With the coronavirus declared a national emergency by President Donald Trump, March 11, cities across the nation have scrambled to warn residents.
The cities of Temecula, Murrieta, Wildomar, Lake Elsinore, Menifee, Hemet and San Jacinto in the Valley News coverage area have for the most part closed their city offices, while keeping their telephone lines, cell systems and social media open to residents in need of services, to pay their bills or for information on local event and meeting closures or postponements.
When a national emergency is called, whether war, natural disaster, civil disorder and pandemic, city officials and their public safety teams and community health representatives are called to activate the emergency operations centers to advise residents and coordinate their efforts to save lives and to continue public services that are necessary for life. The EOCs, once activated, are led by the acting police or fire chief or whatever department head is closest to the emergency situation.
Such is the case in southwest Riverside County, cities are ready to activate or have already set up their EOCs in a level 3 status. Level 3 is the lowest level of activation with the experts from county, local and federal agencies leading. Most of the southwest Riverside cities are already in contact with the county Emergency Management Department which coordinates the city EOCs during an emergency. If the experts call for it, the coordination will involve a large number of the city staffs who will begin manning the operation centers, including the city fire and police chiefs, public facility supervisors and other key personnel.
Helping to finance the EOCs across the state is California Proposition Q, which voters passed in 2002. Proposition Q is a $600 million citywide public safety bond measure to improve, renovate, expand and construct public safety facilities. Approximately $107 million of that bond measure was earmarked for the site/land acquisition, design and construction of the new Emergency Operation Center in California, according to information from the state’s Office of Emergency Services.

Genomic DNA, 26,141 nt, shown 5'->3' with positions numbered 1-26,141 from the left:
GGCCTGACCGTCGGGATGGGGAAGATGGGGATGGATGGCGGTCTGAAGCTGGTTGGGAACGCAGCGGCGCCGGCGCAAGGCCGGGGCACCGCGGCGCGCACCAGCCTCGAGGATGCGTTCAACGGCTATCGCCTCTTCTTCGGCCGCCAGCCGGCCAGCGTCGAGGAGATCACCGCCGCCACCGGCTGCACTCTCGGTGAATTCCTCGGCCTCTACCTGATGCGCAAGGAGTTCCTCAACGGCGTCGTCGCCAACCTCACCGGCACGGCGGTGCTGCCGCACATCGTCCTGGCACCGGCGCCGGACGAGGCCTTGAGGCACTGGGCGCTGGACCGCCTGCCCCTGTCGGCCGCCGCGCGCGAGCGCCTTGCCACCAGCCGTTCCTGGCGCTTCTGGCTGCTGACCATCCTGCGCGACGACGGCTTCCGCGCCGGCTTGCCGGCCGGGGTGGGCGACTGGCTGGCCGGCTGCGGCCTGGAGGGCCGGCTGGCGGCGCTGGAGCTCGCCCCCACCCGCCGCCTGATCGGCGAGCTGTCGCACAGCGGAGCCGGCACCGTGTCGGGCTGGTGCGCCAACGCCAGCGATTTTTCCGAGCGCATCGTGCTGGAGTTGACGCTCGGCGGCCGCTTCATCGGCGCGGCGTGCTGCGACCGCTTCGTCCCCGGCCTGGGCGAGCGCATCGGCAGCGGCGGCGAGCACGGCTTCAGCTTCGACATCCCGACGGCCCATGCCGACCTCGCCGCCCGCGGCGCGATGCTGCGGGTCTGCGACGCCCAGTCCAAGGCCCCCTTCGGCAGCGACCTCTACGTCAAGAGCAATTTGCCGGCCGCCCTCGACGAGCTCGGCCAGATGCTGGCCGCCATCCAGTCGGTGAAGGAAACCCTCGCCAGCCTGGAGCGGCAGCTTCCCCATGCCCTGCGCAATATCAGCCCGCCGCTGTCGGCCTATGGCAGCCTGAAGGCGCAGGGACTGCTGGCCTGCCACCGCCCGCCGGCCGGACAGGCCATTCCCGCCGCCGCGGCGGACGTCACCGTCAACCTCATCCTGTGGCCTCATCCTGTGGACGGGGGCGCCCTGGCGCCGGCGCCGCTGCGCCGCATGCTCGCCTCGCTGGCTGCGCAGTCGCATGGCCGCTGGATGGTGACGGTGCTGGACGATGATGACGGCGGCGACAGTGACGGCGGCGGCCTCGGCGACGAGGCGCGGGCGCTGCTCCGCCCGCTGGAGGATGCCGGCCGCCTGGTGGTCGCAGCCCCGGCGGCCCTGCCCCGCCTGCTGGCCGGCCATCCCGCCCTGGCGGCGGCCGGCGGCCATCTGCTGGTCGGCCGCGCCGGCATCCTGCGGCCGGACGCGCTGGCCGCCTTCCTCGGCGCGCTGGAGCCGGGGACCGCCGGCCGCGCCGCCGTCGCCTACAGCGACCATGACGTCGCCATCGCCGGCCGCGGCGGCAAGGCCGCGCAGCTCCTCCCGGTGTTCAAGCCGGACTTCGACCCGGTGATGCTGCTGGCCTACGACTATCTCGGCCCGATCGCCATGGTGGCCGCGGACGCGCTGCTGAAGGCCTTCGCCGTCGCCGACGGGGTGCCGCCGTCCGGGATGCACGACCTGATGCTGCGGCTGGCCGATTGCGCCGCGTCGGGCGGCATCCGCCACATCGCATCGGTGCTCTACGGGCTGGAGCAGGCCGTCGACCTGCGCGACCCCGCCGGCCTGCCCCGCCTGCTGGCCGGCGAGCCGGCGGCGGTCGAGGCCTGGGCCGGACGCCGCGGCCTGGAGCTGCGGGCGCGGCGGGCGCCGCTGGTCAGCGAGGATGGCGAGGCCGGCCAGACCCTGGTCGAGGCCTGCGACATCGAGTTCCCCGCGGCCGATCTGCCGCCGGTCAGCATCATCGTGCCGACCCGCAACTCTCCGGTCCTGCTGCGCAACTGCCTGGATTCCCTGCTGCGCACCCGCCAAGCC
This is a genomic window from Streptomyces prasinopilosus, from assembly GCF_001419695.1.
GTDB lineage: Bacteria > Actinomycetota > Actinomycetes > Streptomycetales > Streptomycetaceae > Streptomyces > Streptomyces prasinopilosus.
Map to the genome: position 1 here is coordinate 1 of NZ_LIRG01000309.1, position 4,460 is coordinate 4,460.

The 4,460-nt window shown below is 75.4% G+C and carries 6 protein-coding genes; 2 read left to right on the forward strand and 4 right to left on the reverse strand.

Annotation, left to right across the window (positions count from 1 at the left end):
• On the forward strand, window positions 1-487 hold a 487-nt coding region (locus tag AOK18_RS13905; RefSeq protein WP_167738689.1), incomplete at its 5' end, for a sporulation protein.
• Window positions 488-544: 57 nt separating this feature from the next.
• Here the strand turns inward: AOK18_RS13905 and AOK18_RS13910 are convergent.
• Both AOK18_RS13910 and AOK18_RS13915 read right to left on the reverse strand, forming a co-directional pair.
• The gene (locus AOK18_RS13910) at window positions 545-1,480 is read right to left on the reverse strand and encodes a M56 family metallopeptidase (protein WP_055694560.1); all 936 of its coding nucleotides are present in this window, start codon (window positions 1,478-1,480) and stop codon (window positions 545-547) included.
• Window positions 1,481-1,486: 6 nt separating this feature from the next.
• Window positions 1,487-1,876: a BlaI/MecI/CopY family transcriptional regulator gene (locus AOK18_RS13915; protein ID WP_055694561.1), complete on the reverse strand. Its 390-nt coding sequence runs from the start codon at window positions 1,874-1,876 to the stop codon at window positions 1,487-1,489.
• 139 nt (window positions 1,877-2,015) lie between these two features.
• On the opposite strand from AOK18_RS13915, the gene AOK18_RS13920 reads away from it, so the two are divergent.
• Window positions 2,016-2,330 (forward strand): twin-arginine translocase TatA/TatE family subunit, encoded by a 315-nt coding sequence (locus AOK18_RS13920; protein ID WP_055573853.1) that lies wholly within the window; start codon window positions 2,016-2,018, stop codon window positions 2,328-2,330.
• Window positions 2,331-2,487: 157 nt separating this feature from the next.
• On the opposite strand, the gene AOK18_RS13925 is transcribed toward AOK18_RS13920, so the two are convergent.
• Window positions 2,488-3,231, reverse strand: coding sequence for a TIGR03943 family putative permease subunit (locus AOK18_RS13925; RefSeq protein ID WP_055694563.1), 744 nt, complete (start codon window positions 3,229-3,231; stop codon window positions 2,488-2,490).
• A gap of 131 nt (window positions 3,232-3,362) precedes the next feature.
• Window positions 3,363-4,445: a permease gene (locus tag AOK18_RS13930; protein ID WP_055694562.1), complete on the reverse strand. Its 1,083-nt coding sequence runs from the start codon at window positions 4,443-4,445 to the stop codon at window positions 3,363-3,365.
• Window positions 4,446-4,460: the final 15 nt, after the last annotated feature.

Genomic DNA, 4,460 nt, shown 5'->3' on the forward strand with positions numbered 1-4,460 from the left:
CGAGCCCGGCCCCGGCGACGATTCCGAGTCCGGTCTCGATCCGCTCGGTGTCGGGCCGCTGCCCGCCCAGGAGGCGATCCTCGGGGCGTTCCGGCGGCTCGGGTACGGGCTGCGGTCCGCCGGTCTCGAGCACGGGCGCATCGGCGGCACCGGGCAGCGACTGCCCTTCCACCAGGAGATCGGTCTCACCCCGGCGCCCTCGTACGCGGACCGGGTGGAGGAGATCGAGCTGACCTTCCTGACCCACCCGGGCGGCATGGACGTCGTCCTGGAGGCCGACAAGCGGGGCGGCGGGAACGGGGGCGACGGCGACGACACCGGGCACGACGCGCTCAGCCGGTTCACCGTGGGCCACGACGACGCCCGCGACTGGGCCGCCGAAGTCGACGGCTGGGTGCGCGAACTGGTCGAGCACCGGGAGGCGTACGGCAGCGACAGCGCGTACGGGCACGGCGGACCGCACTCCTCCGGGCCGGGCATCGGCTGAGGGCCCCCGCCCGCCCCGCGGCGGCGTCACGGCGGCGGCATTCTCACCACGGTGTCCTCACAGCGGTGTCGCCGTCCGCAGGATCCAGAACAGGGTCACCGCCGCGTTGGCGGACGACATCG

The EOCs are the focal point for coordination of the city’s emergency planning, training, response and recovery efforts. EOC processes follow the National All-Hazards approach to major disasters such as fires, floods, earthquakes, acts of terrorism and large-scale events in the city, now such as the COVID-19 pandemic that require involvement by multiple city departments.
Murrieta was one of the first cities to move toward activating its EOC plan.
City manager Kim Sommers alerted all department heads calling for a “management watch.” That alert to their department heads went out March 7, immediately after the first cases of the disease were reported in the nation and the Riverside County Emergency Management Department announced several cases of the virus reported in the county.
That is where we are at at this time,” Robin Godfrey, public information officer for Murrieta, said. “When we get our first case (of COVID-19), we may go to the next step in activation.”
She said the city manager, Kim Sommers, would take charge in the current emergency.
Rob Johnson, San Jacinto’s city manager, said after hearing from the county EMD officials placed all the city department managers on “management watch,” or Level 3.
“We are tied into the county here,” Johnson said. “Our direction here (in the COVID) is with the experts in this case.”
He said on the request of the county medical chief, all city offices, while being staffed, will not be open to walk-ins. Residents will be able to call in to offices still and pay their bills online.
Menifee city officials are also following county instructions on responding to the COVID-19 threat and are staffing its departments but without walk-ins. Menifee’s newly appointed police Chief Pat Walsh who will put the city’s own officers out in the field July 1, recently announced the new city police headquarters at the former headquarters of the Menifee Chamber of Commerce and former city hall on Hahn Street has a room setup in the old council chambers for a fully functional EOC if the need arises.
The new EOC will have large screen televisions, phones and other up-to-date information systems all tied into county, state and federal EOCs ready to go in the event of the COVID crisis strengthens the threat to more Menifee residents or in the event of any other major emergency.